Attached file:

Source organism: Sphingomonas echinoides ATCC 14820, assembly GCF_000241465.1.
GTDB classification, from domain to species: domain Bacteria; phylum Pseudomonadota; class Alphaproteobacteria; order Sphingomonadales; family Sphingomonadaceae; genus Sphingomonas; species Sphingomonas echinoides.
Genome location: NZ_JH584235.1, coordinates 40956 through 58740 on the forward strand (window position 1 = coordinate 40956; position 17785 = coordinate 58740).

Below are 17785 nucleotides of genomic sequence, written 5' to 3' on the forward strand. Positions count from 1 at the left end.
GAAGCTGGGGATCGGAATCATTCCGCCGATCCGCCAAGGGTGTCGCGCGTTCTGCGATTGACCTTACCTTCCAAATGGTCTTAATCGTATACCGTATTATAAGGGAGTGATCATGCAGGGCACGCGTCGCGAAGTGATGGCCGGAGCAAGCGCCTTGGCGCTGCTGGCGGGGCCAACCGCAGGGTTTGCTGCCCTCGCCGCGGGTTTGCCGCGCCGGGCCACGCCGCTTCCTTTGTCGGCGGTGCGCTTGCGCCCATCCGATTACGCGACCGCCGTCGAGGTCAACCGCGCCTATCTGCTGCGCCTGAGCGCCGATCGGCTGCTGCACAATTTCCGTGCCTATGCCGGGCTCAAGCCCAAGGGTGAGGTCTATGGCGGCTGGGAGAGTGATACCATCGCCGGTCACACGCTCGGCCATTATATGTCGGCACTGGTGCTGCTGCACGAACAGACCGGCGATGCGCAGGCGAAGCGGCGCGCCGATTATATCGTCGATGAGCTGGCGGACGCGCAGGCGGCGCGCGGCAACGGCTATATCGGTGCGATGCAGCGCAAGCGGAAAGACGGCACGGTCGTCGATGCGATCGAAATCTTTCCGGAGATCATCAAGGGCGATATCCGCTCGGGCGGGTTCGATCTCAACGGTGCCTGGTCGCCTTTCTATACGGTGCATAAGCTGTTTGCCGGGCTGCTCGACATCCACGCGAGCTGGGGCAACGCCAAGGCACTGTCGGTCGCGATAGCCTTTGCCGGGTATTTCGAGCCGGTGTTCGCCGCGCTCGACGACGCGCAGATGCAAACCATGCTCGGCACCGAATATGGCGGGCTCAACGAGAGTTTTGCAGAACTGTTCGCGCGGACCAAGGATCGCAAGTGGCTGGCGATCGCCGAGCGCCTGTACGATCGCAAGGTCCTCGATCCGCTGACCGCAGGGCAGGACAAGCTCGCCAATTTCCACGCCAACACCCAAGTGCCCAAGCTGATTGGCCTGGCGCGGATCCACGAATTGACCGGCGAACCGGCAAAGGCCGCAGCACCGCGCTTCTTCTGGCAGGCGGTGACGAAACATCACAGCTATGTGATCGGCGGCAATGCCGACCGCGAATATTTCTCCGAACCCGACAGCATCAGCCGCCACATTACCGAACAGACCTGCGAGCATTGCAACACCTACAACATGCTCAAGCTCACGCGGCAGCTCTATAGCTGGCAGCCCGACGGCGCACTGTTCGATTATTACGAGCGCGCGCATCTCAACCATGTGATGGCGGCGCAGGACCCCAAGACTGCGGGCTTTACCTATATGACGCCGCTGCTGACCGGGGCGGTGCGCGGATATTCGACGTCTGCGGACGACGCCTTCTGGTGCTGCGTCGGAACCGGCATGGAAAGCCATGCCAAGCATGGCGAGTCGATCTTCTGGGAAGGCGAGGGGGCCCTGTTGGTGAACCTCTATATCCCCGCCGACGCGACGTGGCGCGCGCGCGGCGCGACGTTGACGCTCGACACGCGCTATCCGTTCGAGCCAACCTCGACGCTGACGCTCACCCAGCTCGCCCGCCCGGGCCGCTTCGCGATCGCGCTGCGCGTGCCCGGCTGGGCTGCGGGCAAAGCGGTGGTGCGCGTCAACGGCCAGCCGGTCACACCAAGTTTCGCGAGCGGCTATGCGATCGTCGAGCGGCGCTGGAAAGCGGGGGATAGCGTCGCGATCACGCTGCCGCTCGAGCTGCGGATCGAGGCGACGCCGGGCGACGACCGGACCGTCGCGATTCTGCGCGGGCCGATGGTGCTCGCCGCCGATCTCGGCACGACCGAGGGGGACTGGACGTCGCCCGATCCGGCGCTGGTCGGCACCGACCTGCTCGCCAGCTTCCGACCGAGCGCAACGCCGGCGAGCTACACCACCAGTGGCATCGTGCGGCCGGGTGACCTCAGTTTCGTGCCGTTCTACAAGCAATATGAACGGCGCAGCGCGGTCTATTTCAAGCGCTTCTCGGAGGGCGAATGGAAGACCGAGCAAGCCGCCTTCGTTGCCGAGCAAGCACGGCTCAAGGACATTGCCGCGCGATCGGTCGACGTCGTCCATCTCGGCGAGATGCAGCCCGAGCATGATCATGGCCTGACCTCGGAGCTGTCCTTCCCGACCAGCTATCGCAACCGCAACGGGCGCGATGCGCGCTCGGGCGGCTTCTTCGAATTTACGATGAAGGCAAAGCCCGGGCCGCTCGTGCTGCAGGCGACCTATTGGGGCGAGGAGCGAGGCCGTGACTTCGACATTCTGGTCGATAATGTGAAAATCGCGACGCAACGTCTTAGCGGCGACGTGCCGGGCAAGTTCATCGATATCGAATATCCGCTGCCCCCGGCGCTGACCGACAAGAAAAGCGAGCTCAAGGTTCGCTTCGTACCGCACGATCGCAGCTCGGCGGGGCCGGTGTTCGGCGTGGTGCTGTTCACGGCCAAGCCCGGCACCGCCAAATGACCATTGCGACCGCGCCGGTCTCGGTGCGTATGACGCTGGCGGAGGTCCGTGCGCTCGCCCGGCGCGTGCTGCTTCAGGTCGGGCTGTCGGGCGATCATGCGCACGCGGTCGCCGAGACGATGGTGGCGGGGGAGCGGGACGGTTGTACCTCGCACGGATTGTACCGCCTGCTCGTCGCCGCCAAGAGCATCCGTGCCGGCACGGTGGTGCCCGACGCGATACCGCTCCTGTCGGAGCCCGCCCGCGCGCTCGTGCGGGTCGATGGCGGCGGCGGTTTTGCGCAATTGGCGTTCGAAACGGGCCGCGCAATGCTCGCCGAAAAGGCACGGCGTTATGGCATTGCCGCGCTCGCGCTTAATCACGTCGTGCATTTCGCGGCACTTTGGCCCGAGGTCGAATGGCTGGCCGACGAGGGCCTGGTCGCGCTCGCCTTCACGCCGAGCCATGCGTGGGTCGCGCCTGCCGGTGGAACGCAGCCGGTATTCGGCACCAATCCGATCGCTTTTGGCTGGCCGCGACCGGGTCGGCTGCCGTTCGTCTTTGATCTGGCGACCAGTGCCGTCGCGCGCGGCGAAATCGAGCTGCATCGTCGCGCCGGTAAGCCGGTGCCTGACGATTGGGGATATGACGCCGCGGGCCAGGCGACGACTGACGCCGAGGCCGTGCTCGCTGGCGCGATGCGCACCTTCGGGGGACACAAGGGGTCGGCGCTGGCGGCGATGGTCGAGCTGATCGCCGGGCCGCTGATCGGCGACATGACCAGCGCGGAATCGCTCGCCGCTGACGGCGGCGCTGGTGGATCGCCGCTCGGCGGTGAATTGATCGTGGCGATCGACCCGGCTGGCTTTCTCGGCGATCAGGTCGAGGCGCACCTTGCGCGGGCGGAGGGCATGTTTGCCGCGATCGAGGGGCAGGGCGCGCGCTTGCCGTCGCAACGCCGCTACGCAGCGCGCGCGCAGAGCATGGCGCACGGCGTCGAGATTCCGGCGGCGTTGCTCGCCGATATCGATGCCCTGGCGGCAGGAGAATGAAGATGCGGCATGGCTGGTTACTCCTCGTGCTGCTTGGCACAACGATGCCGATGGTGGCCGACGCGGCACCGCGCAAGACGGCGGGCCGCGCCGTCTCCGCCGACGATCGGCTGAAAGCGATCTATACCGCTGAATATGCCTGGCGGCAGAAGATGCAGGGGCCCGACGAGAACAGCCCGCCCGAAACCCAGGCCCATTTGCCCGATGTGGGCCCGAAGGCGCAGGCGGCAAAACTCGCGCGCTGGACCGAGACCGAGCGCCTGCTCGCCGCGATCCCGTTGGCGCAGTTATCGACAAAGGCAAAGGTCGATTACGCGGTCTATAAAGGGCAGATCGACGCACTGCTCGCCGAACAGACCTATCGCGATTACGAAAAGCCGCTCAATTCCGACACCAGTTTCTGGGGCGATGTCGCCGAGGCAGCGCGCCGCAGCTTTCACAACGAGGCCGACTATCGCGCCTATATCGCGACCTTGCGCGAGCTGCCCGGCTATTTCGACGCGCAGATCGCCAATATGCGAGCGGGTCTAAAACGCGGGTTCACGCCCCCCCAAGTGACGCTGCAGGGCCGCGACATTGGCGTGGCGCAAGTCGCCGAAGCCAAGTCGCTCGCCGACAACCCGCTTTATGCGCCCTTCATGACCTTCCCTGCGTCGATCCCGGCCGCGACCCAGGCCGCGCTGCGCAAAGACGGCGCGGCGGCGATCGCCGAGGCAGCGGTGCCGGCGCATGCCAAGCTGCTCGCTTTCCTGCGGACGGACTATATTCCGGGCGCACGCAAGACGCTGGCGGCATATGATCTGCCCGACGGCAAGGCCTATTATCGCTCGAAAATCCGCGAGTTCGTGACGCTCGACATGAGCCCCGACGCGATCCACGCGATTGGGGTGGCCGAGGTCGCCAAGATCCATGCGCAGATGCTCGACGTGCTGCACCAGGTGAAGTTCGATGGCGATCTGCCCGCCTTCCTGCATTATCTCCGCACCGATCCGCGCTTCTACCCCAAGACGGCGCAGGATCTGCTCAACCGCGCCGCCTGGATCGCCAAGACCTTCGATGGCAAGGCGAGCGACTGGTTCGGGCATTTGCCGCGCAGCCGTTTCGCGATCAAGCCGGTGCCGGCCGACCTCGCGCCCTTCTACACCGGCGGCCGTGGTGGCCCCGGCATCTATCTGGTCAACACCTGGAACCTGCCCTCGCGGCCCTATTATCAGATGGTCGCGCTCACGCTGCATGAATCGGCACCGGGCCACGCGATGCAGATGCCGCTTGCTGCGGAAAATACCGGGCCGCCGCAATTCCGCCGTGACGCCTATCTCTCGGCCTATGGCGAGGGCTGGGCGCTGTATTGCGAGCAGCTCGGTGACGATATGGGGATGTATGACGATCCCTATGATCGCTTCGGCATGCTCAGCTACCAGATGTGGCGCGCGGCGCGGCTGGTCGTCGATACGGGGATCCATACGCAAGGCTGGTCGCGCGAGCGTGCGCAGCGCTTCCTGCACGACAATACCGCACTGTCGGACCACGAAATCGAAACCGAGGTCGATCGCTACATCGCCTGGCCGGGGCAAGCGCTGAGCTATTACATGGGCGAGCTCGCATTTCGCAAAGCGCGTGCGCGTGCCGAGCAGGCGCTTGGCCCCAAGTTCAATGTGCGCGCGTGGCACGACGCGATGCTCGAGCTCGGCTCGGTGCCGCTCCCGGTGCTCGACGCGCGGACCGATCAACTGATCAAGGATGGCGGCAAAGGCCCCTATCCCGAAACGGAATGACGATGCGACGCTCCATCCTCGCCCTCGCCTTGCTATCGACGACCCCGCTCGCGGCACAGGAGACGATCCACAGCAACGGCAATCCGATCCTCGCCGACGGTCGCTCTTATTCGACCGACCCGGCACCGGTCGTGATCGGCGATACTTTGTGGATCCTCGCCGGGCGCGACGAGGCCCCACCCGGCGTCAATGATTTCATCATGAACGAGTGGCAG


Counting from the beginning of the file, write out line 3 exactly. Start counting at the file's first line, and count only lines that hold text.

Genome location: NZ_JH584235.1, coordinates 40956 through 58740 on the forward strand (window position 1 = coordinate 40956; position 17785 = coordinate 58740).